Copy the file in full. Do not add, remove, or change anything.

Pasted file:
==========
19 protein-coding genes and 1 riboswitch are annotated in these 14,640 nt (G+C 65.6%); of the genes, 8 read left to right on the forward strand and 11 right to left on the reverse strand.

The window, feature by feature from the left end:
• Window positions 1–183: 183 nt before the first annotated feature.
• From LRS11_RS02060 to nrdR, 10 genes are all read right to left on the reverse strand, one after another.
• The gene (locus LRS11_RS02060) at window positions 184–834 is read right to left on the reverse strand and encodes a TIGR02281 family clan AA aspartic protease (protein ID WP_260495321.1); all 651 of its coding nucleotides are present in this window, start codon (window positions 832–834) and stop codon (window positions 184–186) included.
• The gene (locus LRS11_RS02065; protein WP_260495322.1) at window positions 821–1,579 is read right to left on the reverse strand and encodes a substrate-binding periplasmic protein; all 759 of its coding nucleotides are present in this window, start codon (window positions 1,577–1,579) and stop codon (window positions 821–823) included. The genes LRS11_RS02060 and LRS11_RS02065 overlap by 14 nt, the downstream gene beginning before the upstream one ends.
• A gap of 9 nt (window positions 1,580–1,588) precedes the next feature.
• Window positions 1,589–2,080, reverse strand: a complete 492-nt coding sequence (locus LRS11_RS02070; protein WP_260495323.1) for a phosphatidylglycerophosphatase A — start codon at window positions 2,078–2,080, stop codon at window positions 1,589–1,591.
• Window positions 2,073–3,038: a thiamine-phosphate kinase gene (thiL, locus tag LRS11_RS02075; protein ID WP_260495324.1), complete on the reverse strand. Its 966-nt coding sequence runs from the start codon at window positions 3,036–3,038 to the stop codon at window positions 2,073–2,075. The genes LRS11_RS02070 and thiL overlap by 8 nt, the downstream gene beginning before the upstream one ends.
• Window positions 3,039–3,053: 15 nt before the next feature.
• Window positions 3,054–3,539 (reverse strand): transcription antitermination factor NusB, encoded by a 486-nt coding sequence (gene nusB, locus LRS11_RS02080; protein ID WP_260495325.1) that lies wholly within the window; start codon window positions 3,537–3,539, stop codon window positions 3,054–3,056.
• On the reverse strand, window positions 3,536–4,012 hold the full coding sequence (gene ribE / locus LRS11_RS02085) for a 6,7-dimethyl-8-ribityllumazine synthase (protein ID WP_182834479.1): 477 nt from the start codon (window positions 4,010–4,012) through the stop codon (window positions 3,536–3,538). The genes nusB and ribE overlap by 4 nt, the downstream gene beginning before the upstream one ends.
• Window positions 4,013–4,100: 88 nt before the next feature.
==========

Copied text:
19 protein-coding genes and 1 riboswitch are annotated in these 14,640 nt (G+C 65.6%); of the genes, 8 read left to right on the forward strand and 11 right to left on the reverse strand.

The window, feature by feature from the left end:
• Window positions 1–183: 183 nt before the first annotated feature.
• From LRS11_RS02060 to nrdR, 10 genes are all read right to left on the reverse strand, one after another.
• The gene (locus LRS11_RS02060) at window positions 184–834 is read right to left on the reverse strand and encodes a TIGR02281 family clan AA aspartic protease (protein ID WP_260495321.1); all 651 of its coding nucleotides are present in this window, start codon (window positions 832–834) and stop codon (window positions 184–186) included.
• The gene (locus LRS11_RS02065; protein WP_260495322.1) at window positions 821–1,579 is read right to left on the reverse strand and encodes a substrate-binding periplasmic protein; all 759 of its coding nucleotides are present in this window, start codon (window positions 1,577–1,579) and stop codon (window positions 821–823) included. The genes LRS11_RS02060 and LRS11_RS02065 overlap by 14 nt, the downstream gene beginning before the upstream one ends.
• A gap of 9 nt (window positions 1,580–1,588) precedes the next feature.
• Window positions 1,589–2,080, reverse strand: a complete 492-nt coding sequence (locus LRS11_RS02070; protein WP_260495323.1) for a phosphatidylglycerophosphatase A — start codon at window positions 2,078–2,080, stop codon at window positions 1,589–1,591.
• Window positions 2,073–3,038: a thiamine-phosphate kinase gene (thiL, locus tag LRS11_RS02075; protein ID WP_260495324.1), complete on the reverse strand. Its 966-nt coding sequence runs from the start codon at window positions 3,036–3,038 to the stop codon at window positions 2,073–2,075. The genes LRS11_RS02070 and thiL overlap by 8 nt, the downstream gene beginning before the upstream one ends.
• Window positions 3,039–3,053: 15 nt before the next feature.
• Window positions 3,054–3,539 (reverse strand): transcription antitermination factor NusB, encoded by a 486-nt coding sequence (gene nusB, locus LRS11_RS02080; protein ID WP_260495325.1) that lies wholly within the window; start codon window positions 3,537–3,539, stop codon window positions 3,054–3,056.
• On the reverse strand, window positions 3,536–4,012 hold the full coding sequence (gene ribE / locus LRS11_RS02085) for a 6,7-dimethyl-8-ribityllumazine synthase (protein ID WP_182834479.1): 477 nt from the start codon (window positions 4,010–4,012) through the stop codon (window positions 3,536–3,538). The genes nusB and ribE overlap by 4 nt, the downstream gene beginning before the upstream one ends.
• Window positions 4,013–4,100: 88 nt before the next feature.